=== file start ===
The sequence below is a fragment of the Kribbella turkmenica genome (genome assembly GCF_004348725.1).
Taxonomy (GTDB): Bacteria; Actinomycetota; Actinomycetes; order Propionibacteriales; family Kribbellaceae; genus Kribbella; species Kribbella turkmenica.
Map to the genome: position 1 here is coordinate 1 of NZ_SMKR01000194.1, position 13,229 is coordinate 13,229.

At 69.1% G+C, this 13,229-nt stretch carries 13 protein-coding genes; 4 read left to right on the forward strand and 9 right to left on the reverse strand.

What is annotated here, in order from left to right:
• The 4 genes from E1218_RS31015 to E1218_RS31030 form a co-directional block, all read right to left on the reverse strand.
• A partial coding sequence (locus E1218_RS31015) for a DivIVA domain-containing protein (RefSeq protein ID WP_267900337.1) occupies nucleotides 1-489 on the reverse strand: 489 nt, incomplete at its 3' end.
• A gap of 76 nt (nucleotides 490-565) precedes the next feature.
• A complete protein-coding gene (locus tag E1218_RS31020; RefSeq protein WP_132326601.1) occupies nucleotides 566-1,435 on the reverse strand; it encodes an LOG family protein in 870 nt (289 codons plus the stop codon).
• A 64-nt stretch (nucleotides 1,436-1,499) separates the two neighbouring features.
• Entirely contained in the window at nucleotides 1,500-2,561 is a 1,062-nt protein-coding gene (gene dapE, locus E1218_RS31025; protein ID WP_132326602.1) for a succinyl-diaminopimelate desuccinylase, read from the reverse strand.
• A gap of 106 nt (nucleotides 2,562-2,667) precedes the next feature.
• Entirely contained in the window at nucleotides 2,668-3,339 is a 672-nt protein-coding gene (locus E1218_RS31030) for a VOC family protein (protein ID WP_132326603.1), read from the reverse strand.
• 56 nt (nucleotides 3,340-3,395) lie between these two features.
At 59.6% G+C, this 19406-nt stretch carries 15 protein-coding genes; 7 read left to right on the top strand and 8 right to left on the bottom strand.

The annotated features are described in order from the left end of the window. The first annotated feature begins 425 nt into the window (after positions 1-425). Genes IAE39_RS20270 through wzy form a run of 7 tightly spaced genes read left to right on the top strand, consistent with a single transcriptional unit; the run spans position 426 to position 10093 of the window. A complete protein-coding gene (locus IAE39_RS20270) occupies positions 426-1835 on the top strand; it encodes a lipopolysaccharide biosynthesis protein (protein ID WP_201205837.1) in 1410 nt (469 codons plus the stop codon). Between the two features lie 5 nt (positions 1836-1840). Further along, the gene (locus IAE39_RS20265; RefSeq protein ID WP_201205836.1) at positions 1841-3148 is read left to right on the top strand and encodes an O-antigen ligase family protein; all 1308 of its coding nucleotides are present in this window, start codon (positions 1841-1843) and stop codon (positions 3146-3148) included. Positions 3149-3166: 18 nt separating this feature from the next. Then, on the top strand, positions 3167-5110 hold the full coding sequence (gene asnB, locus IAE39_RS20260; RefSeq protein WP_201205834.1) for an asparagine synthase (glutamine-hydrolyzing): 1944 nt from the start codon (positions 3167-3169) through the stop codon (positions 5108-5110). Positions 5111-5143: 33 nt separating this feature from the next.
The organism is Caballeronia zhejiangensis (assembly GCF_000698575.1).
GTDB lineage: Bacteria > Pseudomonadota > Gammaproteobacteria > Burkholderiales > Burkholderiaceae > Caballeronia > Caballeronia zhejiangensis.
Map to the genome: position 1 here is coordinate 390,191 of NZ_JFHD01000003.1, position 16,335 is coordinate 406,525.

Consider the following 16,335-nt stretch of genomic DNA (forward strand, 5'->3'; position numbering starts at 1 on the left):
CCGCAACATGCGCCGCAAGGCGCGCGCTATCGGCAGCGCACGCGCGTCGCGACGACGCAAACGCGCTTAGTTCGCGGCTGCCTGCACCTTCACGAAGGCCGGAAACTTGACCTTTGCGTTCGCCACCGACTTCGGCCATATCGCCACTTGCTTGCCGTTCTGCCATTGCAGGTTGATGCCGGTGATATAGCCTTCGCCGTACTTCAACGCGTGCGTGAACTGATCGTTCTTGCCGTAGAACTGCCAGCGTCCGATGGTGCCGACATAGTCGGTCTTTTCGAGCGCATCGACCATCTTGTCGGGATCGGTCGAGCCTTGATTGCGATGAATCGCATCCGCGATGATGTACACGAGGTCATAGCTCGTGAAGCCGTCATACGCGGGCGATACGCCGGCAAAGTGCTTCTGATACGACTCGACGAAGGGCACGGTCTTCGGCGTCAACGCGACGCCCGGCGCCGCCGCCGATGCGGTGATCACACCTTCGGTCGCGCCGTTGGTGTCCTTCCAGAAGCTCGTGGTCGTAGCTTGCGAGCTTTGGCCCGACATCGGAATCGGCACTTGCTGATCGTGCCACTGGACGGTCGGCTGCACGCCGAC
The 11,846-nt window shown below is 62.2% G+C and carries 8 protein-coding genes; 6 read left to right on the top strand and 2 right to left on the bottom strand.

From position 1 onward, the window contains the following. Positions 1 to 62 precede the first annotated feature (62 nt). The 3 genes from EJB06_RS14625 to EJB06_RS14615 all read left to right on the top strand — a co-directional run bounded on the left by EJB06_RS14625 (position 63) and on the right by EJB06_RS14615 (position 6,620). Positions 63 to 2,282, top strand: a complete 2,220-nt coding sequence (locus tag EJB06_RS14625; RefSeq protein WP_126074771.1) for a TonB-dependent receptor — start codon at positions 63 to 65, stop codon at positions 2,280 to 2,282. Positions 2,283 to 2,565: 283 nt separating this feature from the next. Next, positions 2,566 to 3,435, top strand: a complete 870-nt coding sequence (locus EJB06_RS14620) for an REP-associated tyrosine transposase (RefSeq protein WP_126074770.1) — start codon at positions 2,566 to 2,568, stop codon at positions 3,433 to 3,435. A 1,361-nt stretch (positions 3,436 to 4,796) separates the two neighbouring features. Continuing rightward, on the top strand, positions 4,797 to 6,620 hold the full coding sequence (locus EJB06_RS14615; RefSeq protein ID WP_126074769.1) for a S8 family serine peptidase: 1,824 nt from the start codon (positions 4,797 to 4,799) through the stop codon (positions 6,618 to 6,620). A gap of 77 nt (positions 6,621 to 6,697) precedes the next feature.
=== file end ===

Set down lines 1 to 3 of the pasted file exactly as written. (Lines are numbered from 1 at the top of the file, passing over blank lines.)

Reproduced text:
The sequence below is a fragment of the Kribbella turkmenica genome (genome assembly GCF_004348725.1).
Taxonomy (GTDB): Bacteria; Actinomycetota; Actinomycetes; order Propionibacteriales; family Kribbellaceae; genus Kribbella; species Kribbella turkmenica.
Map to the genome: position 1 here is coordinate 1 of NZ_SMKR01000194.1, position 13,229 is coordinate 13,229.